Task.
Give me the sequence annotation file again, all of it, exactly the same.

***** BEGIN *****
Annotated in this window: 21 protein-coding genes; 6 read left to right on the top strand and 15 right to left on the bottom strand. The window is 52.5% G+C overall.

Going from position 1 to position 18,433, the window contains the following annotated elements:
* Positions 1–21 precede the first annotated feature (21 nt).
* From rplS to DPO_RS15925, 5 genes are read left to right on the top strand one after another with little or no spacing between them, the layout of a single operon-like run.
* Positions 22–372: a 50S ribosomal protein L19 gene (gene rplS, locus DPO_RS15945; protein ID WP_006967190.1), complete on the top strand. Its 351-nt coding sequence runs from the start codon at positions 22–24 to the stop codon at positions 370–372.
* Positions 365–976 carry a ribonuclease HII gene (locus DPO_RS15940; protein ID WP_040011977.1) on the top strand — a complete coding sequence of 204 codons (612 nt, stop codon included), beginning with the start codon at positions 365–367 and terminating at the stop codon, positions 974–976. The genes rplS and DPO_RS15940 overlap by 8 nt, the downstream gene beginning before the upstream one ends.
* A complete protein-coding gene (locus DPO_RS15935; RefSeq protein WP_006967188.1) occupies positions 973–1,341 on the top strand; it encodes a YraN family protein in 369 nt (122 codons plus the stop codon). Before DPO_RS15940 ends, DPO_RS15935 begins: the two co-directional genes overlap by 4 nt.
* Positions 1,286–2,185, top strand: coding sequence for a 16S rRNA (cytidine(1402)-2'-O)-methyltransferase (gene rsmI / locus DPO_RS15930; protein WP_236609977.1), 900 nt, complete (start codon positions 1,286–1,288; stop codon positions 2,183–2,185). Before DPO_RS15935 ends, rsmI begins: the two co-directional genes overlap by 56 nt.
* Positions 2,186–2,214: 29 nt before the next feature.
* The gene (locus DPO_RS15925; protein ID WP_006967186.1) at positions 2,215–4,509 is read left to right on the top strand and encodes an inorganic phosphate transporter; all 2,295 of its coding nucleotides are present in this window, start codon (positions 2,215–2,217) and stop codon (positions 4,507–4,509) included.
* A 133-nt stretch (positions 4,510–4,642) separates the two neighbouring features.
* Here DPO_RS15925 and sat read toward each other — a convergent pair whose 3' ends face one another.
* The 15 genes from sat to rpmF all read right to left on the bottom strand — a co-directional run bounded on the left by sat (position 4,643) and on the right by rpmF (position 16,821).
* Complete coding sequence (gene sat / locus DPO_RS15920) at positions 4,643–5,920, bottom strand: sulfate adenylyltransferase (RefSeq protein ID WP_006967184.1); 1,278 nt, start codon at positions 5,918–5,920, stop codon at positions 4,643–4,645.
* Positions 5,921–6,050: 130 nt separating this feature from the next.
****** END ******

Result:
Annotated in this window: 21 protein-coding genes; 6 read left to right on the top strand and 15 right to left on the bottom strand. The window is 52.5% G+C overall.

Going from position 1 to position 18,433, the window contains the following annotated elements:
* Positions 1–21 precede the first annotated feature (21 nt).
* From rplS to DPO_RS15925, 5 genes are read left to right on the top strand one after another with little or no spacing between them, the layout of a single operon-like run.
* Positions 22–372: a 50S ribosomal protein L19 gene (gene rplS, locus DPO_RS15945; protein ID WP_006967190.1), complete on the top strand. Its 351-nt coding sequence runs from the start codon at positions 22–24 to the stop codon at positions 370–372.
* Positions 365–976 carry a ribonuclease HII gene (locus DPO_RS15940; protein ID WP_040011977.1) on the top strand — a complete coding sequence of 204 codons (612 nt, stop codon included), beginning with the start codon at positions 365–367 and terminating at the stop codon, positions 974–976. The genes rplS and DPO_RS15940 overlap by 8 nt, the downstream gene beginning before the upstream one ends.
* A complete protein-coding gene (locus DPO_RS15935; RefSeq protein WP_006967188.1) occupies positions 973–1,341 on the top strand; it encodes a YraN family protein in 369 nt (122 codons plus the stop codon). Before DPO_RS15940 ends, DPO_RS15935 begins: the two co-directional genes overlap by 4 nt.
* Positions 1,286–2,185, top strand: coding sequence for a 16S rRNA (cytidine(1402)-2'-O)-methyltransferase (gene rsmI / locus DPO_RS15930; protein WP_236609977.1), 900 nt, complete (start codon positions 1,286–1,288; stop codon positions 2,183–2,185). Before DPO_RS15935 ends, rsmI begins: the two co-directional genes overlap by 56 nt.
* Positions 2,186–2,214: 29 nt before the next feature.
* The gene (locus DPO_RS15925; protein ID WP_006967186.1) at positions 2,215–4,509 is read left to right on the top strand and encodes an inorganic phosphate transporter; all 2,295 of its coding nucleotides are present in this window, start codon (positions 2,215–2,217) and stop codon (positions 4,507–4,509) included.
* A 133-nt stretch (positions 4,510–4,642) separates the two neighbouring features.
* Here DPO_RS15925 and sat read toward each other — a convergent pair whose 3' ends face one another.
* The 15 genes from sat to rpmF all read right to left on the bottom strand — a co-directional run bounded on the left by sat (position 4,643) and on the right by rpmF (position 16,821).
* Complete coding sequence (gene sat / locus DPO_RS15920) at positions 4,643–5,920, bottom strand: sulfate adenylyltransferase (RefSeq protein ID WP_006967184.1); 1,278 nt, start codon at positions 5,918–5,920, stop codon at positions 4,643–4,645.
* Positions 5,921–6,050: 130 nt separating this feature from the next.